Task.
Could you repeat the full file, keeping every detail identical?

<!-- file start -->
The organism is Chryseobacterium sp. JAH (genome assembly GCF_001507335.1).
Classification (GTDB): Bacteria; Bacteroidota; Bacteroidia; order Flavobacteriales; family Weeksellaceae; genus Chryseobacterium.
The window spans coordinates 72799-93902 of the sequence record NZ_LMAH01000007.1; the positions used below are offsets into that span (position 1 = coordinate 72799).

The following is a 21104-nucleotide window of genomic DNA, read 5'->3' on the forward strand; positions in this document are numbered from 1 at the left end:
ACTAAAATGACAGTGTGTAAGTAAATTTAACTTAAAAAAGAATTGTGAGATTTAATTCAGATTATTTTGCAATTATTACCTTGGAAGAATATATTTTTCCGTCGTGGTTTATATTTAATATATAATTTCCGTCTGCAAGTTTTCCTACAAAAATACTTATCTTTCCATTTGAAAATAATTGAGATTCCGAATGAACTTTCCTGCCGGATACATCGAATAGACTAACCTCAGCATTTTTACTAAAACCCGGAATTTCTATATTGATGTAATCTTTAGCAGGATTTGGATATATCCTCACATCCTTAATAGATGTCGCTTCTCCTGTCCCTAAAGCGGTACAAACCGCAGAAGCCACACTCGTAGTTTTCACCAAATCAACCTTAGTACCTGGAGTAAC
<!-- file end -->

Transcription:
The organism is Chryseobacterium sp. JAH (genome assembly GCF_001507335.1).
Classification (GTDB): Bacteria; Bacteroidota; Bacteroidia; order Flavobacteriales; family Weeksellaceae; genus Chryseobacterium.
The window spans coordinates 72799-93902 of the sequence record NZ_LMAH01000007.1; the positions used below are offsets into that span (position 1 = coordinate 72799).

The following is a 21104-nucleotide window of genomic DNA, read 5'->3' on the forward strand; positions in this document are numbered from 1 at the left end:
ACTAAAATGACAGTGTGTAAGTAAATTTAACTTAAAAAAGAATTGTGAGATTTAATTCAGATTATTTTGCAATTATTACCTTGGAAGAATATATTTTTCCGTCGTGGTTTATATTTAATATATAATTTCCGTCTGCAAGTTTTCCTACAAAAATACTTATCTTTCCATTTGAAAATAATTGAGATTCCGAATGAACTTTCCTGCCGGATACATCGAATAGACTAACCTCAGCATTTTTACTAAAACCCGGAATTTCTATATTGATGTAATCTTTAGCAGGATTTGGATATATCCTCACATCCTTAATAGATGTCGCTTCTCCTGTCCCTAAAGCGGTACAAACCGCAGAAGCCACACTCGTAGTTTTCACCAAATCAACCTTAGTACCTGGAGTAAC